Museum vision: “To inspire humanity through education to emulate and promote the virtues, character and vision of George Washington, the Man, the Mason and Father of our Country.”
Week 7’s museum was Mount Vernon, so I recently learned a lot, and had my memory refreshed, about George Washington. Today’s visit to the George Washington Masonic Memorial (commonly referred to as the Masonic Temple) built on that focus on the life, ideas, and objects of our first president.
The impressive building is one of the few tall buildings in a region that does not have much of a skyline. It sits on a hill just blocks from the King Street Metro; a view of the building greets anyone riding this part of the Metro system who happens to glance out the window. This Alexandria, Virginia building is inspired by the ancient Lighthouse of Alexandria, Egypt. (It is said that the more recent Alexandria was named after Philip Alexander, one of the city’s founders in the 18th century.) Ancient Greek and Roman architecture also influenced the design.
To reach the entrance to the memorial, I climbed a great many stairs, and once inside, I paid for a guided tour. We began on the second floor, the entry level. The tour guide did his best to explain, despite the echoing acoustics, that the first room serves as the actual memorial to George Washington. Like the Jefferson and Lincoln Memorials on the National Mall, this room features a large statue of the memorial’s subject, surrounded by open space under a high ceiling.
In the Replica Lodge Room, the tour guide pointed out the setup of furniture from the original Alexandria-Washington Lodge Room that began meeting in Alexandria’s City Hall in 1802. Three sides of the room are each set up for one of three Masonic leadership roles.
We rode the elevators to see exhibits on the fourth and third floors (in that order), and then to the Observation Deck toward the top of the tower. We had the opportunity to step outside and look at the panoramic view, which would have been even better if it were not such a foggy day.
Next we rode the elevators back down to the second (entry) floor, where we were free to see exhibits on the second floor and the first floor underneath. The elevators themselves, one on the north side and one on the south side, are 61 feet apart at the bottom and only four and a half feet apart at the top. How is this possible? The elevators have wheels and are inclined at a seven-and-a-half degree angle, so they move closer together as they move upward.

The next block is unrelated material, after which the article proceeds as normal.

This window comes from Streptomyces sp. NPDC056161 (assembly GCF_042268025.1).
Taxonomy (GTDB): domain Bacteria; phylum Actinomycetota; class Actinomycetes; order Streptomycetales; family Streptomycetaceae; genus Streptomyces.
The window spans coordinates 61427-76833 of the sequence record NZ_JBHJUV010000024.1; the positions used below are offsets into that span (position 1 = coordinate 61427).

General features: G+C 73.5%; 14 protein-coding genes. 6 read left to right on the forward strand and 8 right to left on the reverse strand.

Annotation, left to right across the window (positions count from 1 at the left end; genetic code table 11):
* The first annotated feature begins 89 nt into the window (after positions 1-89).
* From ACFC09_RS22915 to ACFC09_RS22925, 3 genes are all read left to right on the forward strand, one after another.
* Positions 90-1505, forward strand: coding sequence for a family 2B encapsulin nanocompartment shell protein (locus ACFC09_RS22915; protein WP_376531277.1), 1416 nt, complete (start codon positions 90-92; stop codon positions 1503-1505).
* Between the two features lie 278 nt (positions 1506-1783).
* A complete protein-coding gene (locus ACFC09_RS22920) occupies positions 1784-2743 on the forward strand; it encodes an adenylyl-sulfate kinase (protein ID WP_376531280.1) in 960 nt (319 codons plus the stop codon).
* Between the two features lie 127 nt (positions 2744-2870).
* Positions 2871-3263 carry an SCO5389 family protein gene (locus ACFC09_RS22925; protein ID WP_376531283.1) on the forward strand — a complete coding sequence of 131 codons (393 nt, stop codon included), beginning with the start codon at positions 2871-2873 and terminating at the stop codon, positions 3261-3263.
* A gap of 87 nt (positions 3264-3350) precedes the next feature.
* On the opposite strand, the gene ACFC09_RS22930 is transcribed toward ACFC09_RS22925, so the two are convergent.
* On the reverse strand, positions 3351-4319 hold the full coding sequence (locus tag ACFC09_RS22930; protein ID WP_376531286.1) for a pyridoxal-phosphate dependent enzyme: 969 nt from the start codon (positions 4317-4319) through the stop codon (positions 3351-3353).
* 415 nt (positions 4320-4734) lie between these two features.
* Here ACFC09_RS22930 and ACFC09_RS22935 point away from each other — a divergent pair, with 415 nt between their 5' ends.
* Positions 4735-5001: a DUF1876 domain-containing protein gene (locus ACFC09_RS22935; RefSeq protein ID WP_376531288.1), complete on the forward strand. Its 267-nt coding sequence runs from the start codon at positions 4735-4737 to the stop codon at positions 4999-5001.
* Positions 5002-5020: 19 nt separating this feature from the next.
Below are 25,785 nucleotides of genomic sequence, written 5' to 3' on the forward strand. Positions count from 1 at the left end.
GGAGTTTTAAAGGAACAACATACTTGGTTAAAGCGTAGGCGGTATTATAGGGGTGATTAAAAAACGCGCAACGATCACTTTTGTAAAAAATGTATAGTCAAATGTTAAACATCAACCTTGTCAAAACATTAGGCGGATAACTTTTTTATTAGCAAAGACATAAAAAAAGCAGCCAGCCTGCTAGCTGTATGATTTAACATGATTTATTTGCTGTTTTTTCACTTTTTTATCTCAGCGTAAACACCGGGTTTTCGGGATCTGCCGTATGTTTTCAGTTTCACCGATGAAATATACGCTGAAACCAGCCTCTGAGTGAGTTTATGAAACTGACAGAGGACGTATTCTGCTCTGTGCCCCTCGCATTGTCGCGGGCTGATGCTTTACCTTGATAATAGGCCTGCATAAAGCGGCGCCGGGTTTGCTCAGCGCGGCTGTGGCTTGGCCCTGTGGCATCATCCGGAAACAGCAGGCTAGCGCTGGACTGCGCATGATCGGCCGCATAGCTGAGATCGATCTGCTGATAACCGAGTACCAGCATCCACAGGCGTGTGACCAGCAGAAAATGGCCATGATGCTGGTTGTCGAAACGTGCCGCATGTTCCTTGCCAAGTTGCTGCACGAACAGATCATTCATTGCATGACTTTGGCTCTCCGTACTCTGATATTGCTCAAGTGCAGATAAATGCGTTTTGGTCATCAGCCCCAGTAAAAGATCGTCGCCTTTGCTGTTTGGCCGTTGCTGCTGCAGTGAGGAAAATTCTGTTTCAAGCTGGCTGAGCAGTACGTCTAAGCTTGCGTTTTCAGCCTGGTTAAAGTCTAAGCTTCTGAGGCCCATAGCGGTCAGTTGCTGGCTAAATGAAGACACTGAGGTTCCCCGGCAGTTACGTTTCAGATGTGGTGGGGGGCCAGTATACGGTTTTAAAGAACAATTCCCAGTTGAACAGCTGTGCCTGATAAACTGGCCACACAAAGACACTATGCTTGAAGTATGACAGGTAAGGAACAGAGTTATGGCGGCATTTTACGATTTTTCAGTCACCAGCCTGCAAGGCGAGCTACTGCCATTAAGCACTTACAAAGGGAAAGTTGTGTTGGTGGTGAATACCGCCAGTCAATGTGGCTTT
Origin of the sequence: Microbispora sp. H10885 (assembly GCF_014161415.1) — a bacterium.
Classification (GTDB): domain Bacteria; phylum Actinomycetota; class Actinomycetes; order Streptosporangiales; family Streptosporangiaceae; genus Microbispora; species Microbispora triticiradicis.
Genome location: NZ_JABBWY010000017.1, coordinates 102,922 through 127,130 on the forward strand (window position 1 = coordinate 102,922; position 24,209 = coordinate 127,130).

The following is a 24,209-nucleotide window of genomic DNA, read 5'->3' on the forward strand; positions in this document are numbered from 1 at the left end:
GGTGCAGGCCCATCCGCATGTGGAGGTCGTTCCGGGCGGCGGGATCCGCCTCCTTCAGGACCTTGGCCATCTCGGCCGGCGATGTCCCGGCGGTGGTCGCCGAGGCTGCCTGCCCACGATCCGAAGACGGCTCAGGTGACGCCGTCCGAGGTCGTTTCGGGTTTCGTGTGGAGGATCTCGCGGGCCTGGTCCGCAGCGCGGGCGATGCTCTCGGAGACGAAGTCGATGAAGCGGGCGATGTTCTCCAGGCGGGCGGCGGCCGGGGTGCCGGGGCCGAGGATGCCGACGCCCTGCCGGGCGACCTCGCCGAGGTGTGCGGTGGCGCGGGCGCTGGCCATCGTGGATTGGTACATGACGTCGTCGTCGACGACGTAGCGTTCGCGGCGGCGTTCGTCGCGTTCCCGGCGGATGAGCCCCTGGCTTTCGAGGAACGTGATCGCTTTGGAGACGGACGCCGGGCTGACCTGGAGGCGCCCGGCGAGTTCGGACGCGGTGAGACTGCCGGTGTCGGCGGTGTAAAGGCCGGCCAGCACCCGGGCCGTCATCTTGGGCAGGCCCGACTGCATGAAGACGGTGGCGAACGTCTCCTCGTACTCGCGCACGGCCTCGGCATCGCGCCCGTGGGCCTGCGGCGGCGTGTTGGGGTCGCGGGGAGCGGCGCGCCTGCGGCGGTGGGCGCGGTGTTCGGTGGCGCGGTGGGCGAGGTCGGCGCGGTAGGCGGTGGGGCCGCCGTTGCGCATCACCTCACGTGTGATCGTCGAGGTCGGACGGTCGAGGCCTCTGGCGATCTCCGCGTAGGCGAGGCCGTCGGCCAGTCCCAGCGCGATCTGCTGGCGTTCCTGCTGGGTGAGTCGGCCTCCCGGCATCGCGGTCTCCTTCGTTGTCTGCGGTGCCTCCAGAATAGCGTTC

Freemasons take their name, and several metaphors, from stonemasons. The Washington Masonic Memorial’s website states, “Freemasonry employs the tools and instruments of stonemasonry to teach a system of morality, friendship and brotherly love, hence, the standard emblem of Freemasonry is the square and compasses.” To join, one must be considered to have an honest and virtuous character, and must also be male and believe in a supreme being. George Washington was one of several American presidents who belonged to the fraternal organization.
Throughout the exhibits, the symbolic importance of architecture and building to Freemasons is prominent. The idea of building Solomon’s Temple from the Bible, charts of architectural tools and symbols, the comparison of rough and perfect ashlars (rough versus perfectly square smooth blocks of stone, representing the Mason’s striving for perfection) – all are depicted multiple times throughout the exhibits. On the first floor is an exhibit showing the exteriors of Masonic lodges throughout the country, accompanied by the quote, “Ours is an order of builders, the most ancient and honorable in the world, and it is beneath the dignity of our Lodges to eke out a comfortless existence in rented flats.”
The museum is not just about Freemasonry itself. As I mentioned before, the visit reminded me of going to Mount Vernon, as both are full of George Washington paraphernalia. At the Masonic Temple, Washington is revered as a prime example of what it means to be a virtuous Mason, contributing much to civic life while living by a set of morals both publicly and privately. The temple displays artifacts from Mount Vernon, the Washington family Bible, a chair in which Washington sat, and numerous other objects from his life. Additionally, the building is full of portraits, statues, and busts of the first president.
Any visitor hoping for a scintillating tour full of references to Dan Brown and The Lost Symbol will be disappointed. This museum is about real objects, the real history of the Freemasons, and the legacy of George Washington.
January’s blog theme is Communication Is Architecture.